30 The engine controller returns from the second sleep state to the standby state upon detecting a predetermined event (event 2). Examples of such an event are operation of one of the buttons or other operating means of the device and the delivery by the DAC 171 of a signal that it has received a print command via the network.

1009817 8

In an alternative embodiment, the second sleep state shuts down the engine completely, including the engine controller (except a small portion for communication with the DAC). In that case, the engine controller and the engine can become active only because the on-button on the device is operated by a person or because the DAC energizes a hardware circuit, which brings the engine back to mains, in Fig. 3 described by the term “event 2”.

The DAC 171 does not have a special energy-saving state.

When no tasks can be performed for the DAC 171, it changes into an idle state (“idle”). Now when a print job arrives over the network, the DAC examines the status of the engine and, if necessary, issues a command to enter the standby state. When the engine is or has reached this state, the DAC rasterizes the digital data from the print job and passes it on to the engine, which prints it on image carriers.

In an alternative embodiment, the DAC can also be provided with an energy-saving state. In practice, the DAC is a PC (personal computer) programmed for its tasks, and energy-saving measures are also being developed for such devices. In this case, the engine controller can wake the DAC from this state when the DAC is required to execute a job, for example, an interactive print job (described below). The implementation of this is obvious in light of the above description and therefore will not be described separately.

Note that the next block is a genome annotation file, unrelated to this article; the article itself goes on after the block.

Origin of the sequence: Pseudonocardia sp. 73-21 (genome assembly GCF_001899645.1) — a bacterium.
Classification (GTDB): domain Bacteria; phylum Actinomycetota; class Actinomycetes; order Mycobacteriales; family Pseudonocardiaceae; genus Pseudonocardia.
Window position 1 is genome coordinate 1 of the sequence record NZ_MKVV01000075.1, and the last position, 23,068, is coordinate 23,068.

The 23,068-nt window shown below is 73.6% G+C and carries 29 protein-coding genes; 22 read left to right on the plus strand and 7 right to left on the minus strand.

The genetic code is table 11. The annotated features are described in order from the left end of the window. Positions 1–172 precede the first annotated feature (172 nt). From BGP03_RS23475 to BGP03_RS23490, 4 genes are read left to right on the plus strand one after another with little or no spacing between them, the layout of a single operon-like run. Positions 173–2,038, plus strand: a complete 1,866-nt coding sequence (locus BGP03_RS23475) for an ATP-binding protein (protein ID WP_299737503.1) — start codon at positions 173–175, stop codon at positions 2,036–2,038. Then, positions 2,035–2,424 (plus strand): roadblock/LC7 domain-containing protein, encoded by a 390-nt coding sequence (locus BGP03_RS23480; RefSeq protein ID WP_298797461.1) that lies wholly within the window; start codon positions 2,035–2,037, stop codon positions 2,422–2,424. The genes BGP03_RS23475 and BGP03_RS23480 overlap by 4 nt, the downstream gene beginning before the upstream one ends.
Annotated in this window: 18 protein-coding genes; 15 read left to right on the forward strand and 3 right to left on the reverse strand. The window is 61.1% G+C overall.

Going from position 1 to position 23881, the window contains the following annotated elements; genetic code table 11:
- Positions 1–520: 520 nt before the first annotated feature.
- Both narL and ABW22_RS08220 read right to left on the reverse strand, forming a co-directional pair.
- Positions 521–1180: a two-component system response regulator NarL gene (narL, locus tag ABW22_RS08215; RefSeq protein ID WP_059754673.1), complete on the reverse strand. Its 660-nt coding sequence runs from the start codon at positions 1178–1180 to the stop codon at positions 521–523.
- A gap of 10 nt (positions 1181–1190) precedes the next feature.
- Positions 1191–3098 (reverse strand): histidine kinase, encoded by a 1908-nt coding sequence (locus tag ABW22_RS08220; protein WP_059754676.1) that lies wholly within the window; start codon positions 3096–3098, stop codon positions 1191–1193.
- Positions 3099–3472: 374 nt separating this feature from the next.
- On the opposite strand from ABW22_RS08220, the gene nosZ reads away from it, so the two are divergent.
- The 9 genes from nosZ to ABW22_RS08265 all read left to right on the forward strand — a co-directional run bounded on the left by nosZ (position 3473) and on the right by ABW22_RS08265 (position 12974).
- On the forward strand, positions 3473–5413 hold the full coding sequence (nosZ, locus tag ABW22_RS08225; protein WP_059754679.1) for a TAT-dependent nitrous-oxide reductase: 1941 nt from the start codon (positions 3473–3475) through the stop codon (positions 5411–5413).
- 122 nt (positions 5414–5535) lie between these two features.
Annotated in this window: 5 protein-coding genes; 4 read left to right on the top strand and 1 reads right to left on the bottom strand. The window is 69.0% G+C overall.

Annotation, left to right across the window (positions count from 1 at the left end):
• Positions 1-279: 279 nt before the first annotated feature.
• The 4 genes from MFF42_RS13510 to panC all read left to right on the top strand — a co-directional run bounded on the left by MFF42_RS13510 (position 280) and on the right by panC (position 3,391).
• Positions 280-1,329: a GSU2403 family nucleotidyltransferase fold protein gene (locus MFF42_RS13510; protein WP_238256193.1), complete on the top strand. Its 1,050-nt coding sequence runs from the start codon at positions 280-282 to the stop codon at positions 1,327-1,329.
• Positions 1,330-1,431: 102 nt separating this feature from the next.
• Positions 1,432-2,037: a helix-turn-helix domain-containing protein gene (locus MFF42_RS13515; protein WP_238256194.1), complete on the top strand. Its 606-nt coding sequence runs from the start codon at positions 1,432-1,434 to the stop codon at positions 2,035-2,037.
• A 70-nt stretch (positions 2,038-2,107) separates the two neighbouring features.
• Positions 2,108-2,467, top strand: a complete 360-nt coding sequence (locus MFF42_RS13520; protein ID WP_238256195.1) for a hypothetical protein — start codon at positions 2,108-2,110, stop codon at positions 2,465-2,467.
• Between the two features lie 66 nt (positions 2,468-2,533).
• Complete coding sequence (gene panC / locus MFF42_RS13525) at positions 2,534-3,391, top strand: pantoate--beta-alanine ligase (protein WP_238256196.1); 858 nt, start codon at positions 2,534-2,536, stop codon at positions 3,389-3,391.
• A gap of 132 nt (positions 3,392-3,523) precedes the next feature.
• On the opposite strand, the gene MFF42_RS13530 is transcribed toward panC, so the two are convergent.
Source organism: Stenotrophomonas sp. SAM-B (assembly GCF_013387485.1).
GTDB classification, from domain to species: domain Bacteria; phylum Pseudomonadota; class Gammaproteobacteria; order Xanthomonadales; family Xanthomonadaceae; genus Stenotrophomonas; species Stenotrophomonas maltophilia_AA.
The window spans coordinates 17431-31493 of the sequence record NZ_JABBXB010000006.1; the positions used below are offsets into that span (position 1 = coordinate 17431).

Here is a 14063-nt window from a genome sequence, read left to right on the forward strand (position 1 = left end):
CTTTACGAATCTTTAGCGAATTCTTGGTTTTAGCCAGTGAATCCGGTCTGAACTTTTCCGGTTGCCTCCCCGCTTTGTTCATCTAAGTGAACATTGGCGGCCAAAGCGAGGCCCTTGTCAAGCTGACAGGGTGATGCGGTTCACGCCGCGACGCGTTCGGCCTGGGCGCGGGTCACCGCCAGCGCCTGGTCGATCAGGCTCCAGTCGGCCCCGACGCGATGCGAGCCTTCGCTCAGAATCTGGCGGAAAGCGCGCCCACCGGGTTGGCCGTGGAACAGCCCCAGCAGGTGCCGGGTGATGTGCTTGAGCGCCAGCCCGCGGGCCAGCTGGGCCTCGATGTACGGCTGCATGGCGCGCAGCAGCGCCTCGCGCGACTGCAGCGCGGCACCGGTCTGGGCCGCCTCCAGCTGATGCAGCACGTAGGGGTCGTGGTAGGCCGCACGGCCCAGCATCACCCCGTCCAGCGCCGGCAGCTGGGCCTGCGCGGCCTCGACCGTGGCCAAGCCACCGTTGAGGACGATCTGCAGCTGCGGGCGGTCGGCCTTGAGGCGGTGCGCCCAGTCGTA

The implementation of energy-saving measures in devices other than the digital copier described above is entirely analogous and is therefore not further described.

The means by which users of workstations WS (Fig. 1) can communicate with the connected devices (DEV) are now further described with reference to Figs. 4.

For communication with the devices and presentation of information about this to the users, a program is active in each connected workstation, which is further referred to herein as the term "desktop software". This program is personalized, that is, it works on behalf of one user, who identified himself at startup and entered his authorization code.

The desktop software, also referred to as "desktop" for short, is made up of 1009817 9 from a number of subprograms, shown schematically in block 100 of Fig. 4. The core of the desktop software is formed by a subprogram, referred to as "virtual printer "(VP), which communicates with the connected devices and keeps track of their properties and status, as far as relevant to the user of the workstation. As will be explained in the following description, a user can choose how much information he wants to be presented about the status of connected devices and the print files to be processed thereon, and at what time. The exchange of information on these matters between the desk top software and the devices is limited to what is necessary for the wishes of the user.

In this way it is prevented that the network is loaded more than necessary and, moreover, the processing capacity of the workstation is not loaded more than necessary, because only the relevant information is present in the workstation and has to be processed.

The “virtual printeri” program includes a control program, hereinafter referred to as “user interface” (UI), which controls the user's communication with the desktop software in a way that the user understands, in the form of keystrokes on the keyboard and windows on the screen, in which information is presented and in which the user can select and operate elements using mouse movements. Furthermore, the desktop software is provided with a communication program COM for controlling data transport to and from the devices via the network.